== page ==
East Central Indiana
08/23/2017
Medical Dermatology

Folliculitis

About

Folliculitis

Folliculitis is infection or inflammation of one or more hair follicles. It can occur anywhere on the skin.

Causes

Folliculitis is caused when hair follicles become damaged or when the follicle is blocked. This can occur from rubbing against clothing or shaving, for example. In most cases the damaged follicles become infected with Staphylococcus (staph) bacteria.

Barber's itch is a staph infection of the hair follicles in the beard area which is worsened by shaving. Tinea barbae is similar to barber's itch, but the infection is caused by a fungus.

Pseudofolliculitisbarbae is a disorder that occurs mainly in black men. If curly beard hairs are cut too short, they may curve back into the skin and cause inflammation.

Risk Factors

Anyone can develop folliculitis. But certain factors make you more susceptible to the condition, including:

  • Having a medical condition that reduces your resistance to infection, such as diabetes, chronic leukemia and HIV/AIDS
  • Having acne or dermatitis
  • Past damage to your skin, as from injury or surgery
  • Taking some medications, such as steroid creams or long-term antibiotic therapy for acne
  • Being overweight
  • Regularly wearing clothing that traps heat and sweat, such as rubber gloves or high boots
  • Soaking in a hot tub that's not maintained well
  • Shaving, waxing, or hair-plucking

Symptoms

Folliculitis resembles either acne pimples or appear as non-healing, crusty sores. These are typically also accompanied by rash and itching.

Diagnosis

A doctor will need to examine your skin to diagnose folliculitis. Lab tests may be needed to confirm whether it is fungal or bacterial.

*Source:

American Academy of Dermatology American Osteopathic College of Dermatology Mayo Foundation for Medical Education and Research US National Library of Medicine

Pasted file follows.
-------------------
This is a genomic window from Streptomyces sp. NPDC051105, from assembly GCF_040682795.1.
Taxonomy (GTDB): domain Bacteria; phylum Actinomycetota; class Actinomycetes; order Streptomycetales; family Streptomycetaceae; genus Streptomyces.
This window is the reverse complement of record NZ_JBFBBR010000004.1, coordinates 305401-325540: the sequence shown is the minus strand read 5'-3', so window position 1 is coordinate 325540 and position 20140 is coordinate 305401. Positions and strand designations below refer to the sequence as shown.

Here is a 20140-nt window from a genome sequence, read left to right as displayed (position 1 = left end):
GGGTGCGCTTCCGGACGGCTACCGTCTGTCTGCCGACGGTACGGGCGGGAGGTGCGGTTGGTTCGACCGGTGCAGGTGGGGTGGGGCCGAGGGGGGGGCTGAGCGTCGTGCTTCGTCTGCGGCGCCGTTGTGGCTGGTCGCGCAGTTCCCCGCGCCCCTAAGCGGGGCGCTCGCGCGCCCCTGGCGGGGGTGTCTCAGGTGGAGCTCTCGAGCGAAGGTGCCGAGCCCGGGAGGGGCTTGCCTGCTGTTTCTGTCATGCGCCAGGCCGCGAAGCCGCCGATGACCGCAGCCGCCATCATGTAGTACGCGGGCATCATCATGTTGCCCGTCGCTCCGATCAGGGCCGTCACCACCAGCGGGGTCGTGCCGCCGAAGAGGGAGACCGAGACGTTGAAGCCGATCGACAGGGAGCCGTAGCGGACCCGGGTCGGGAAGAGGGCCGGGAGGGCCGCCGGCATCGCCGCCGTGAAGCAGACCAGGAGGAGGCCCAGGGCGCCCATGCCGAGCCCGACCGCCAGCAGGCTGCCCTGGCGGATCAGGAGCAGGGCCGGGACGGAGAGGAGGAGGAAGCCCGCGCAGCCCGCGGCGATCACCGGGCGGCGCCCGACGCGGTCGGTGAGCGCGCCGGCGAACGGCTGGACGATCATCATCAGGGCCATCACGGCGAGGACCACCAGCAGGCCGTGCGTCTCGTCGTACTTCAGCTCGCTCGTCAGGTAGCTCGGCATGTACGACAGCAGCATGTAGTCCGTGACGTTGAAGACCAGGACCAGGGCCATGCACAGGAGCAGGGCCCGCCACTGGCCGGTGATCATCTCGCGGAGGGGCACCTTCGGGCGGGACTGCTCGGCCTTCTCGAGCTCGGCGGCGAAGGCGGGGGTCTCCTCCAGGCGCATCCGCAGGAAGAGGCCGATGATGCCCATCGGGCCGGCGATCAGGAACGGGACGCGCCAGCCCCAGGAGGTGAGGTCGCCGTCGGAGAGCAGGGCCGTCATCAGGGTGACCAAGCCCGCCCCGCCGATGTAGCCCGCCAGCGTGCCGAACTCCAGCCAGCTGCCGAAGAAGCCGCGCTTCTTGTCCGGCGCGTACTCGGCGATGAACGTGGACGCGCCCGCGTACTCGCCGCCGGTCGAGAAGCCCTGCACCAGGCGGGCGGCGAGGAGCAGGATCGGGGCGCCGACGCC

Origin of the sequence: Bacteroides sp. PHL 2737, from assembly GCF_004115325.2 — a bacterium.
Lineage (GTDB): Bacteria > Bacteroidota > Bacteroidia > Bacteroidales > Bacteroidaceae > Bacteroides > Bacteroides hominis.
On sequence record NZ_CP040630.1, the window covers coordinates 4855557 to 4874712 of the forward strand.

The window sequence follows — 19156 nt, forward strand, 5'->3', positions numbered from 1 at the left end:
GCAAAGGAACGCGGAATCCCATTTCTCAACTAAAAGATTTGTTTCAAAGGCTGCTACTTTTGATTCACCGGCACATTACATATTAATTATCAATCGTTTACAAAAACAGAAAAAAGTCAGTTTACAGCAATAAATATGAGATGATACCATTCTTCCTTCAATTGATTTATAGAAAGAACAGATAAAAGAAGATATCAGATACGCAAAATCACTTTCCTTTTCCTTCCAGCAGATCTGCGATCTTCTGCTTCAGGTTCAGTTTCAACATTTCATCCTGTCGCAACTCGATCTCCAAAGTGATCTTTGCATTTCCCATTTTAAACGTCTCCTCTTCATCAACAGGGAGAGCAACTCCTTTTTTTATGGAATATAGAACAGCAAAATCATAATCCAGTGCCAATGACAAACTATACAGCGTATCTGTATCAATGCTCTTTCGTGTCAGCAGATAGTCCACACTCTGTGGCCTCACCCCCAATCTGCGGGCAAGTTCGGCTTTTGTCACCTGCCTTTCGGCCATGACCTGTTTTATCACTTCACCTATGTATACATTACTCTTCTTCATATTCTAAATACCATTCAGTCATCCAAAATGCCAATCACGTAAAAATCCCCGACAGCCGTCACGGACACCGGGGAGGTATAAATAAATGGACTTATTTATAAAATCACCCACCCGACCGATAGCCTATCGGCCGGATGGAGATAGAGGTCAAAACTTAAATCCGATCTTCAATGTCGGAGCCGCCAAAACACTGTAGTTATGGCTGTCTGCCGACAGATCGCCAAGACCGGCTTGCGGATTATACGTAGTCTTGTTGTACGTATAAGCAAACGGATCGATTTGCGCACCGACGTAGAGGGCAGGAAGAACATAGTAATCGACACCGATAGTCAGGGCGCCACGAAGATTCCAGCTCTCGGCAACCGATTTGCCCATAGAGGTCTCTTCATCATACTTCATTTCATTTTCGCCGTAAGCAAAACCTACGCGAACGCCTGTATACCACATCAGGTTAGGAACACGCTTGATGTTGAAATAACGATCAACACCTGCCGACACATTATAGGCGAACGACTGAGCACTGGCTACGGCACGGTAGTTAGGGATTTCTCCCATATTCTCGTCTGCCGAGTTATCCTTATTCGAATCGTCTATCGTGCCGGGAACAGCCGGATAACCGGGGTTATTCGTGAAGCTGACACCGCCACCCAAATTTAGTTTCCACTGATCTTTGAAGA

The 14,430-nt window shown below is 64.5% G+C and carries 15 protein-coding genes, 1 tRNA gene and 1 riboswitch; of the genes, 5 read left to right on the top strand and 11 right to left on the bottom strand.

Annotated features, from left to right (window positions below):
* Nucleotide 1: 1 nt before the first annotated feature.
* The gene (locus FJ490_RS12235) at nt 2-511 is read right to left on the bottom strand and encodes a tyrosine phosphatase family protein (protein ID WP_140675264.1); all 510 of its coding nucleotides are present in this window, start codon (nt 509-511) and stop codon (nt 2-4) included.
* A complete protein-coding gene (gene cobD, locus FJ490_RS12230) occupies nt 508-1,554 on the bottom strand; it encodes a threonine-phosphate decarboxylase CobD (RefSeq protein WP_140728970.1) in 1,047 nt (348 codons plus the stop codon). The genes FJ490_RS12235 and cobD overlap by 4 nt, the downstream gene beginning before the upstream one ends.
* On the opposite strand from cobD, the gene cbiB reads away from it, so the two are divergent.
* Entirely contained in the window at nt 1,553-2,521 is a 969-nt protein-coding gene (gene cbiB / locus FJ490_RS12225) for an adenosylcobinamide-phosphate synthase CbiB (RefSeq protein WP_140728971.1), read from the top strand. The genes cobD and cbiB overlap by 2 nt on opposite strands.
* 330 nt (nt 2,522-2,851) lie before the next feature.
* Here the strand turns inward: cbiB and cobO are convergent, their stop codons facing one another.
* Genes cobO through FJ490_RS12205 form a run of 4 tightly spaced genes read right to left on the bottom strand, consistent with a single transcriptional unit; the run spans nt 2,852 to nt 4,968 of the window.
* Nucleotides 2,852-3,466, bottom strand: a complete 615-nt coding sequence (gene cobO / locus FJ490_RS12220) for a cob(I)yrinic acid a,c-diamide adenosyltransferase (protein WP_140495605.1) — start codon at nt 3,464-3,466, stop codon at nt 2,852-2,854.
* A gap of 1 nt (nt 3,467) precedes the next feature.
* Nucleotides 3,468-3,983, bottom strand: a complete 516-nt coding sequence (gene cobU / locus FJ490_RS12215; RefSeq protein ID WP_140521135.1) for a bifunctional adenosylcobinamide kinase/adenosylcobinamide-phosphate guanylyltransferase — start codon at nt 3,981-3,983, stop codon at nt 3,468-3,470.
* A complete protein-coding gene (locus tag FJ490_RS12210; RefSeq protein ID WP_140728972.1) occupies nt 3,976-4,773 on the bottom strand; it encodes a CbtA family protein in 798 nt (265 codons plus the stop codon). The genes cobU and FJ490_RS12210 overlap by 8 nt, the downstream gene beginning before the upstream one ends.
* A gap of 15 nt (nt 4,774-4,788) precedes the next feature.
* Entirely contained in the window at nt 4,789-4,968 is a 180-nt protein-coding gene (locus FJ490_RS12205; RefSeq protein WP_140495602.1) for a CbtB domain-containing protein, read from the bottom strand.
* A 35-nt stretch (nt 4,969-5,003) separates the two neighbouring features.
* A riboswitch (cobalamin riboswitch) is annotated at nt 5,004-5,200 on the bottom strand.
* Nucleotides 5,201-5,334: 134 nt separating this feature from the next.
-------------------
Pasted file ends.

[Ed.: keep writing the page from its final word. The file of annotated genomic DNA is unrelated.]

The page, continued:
Treatment

Treatment

Short-term infections are usually bacterial in nature and can usually be resolved with oral antibiotics. Sometimes, topical antibiotic creams or lotions are also utilized in certain areas. Chronic or recurring infections require stronger doses of antibiotics, along with other creams and even some prevention methods to prevent reinfection.

Prevention

There are several methods you can utilize to help prevent folliculitis. These methods include:

  • Avoid tight clothing, especially Lycra and jeans.
  • Dry out your rubber gloves between uses. If you wear rubber gloves regularly, after each use turn them inside out, rinse with soap and water, and dry thoroughly.
  • Avoid shaving, if possible. For men with barber's itch, growing a beard may be a good option if you don't need a clean-shaven face.
  • Shave with care. Use an electric razor or a clean, sharp blade every time you shave. Adopt habits such as:
    • Washing your skin with warm water and a mild facial cleanser before shaving
    • Using a wash cloth or cleansing pad in a gentle circular motion
    • Applying lubricating shaving cream or gel for five to 10 minutes before shaving to soften the hair
    • Applying moisturizing lotion after you shave
  • Use only clean hot tubs and heated pools.

To prevent further damage to the hair follicles and re-infection:

  • Reduce friction from clothing.
  • Avoid shaving the area, if possible (if shaving is necessary, use a clean, new razor blade or an electric razor each time).
  • Keep the area clean
  • Avoid contaminated clothing and washcloths.

*Source:

American Academy of Dermatology American Osteopathic College of Dermatology Mayo Foundation for Medical Education and Research US National Library of Medicine

Videos

Folliculitis Videos